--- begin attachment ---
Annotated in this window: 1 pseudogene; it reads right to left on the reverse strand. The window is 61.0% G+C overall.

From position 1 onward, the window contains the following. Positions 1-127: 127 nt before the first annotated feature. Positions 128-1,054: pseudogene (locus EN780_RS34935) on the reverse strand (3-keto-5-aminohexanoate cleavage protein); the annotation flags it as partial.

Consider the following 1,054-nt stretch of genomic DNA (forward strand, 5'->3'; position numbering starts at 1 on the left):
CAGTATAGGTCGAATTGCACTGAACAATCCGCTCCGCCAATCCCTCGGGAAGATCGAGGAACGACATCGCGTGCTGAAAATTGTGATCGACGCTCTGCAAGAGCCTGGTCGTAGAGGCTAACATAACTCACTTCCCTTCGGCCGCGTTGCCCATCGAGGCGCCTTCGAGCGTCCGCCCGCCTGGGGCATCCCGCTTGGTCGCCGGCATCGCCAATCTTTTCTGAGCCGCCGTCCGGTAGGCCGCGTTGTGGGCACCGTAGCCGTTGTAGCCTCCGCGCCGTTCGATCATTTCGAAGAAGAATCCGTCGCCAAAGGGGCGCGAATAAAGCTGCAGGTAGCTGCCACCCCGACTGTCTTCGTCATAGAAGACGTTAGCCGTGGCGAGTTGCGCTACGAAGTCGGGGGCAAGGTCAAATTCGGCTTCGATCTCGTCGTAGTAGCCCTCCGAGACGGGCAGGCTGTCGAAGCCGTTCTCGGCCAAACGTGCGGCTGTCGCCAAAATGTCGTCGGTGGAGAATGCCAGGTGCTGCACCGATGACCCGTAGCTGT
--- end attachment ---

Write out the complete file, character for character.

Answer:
Annotated in this window: 1 pseudogene; it reads right to left on the reverse strand. The window is 61.0% G+C overall.

From position 1 onward, the window contains the following. Positions 1-127: 127 nt before the first annotated feature. Positions 128-1,054: pseudogene (locus EN780_RS34935) on the reverse strand (3-keto-5-aminohexanoate cleavage protein); the annotation flags it as partial.

Consider the following 1,054-nt stretch of genomic DNA (forward strand, 5'->3'; position numbering starts at 1 on the left):
CAGTATAGGTCGAATTGCACTGAACAATCCGCTCCGCCAATCCCTCGGGAAGATCGAGGAACGACATCGCGTGCTGAAAATTGTGATCGACGCTCTGCAAGAGCCTGGTCGTAGAGGCTAACATAACTCACTTCCCTTCGGCCGCGTTGCCCATCGAGGCGCCTTCGAGCGTCCGCCCGCCTGGGGCATCCCGCTTGGTCGCCGGCATCGCCAATCTTTTCTGAGCCGCCGTCCGGTAGGCCGCGTTGTGGGCACCGTAGCCGTTGTAGCCTCCGCGCCGTTCGATCATTTCGAAGAAGAATCCGTCGCCAAAGGGGCGCGAATAAAGCTGCAGGTAGCTGCCACCCCGACTGTCTTCGTCATAGAAGACGTTAGCCGTGGCGAGTTGCGCTACGAAGTCGGGGGCAAGGTCAAATTCGGCTTCGATCTCGTCGTAGTAGCCCTCCGAGACGGGCAGGCTGTCGAAGCCGTTCTCGGCCAAACGTGCGGCTGTCGCCAAAATGTCGTCGGTGGAGAATGCCAGGTGCTGCACCGATGACCCGTAGCTGT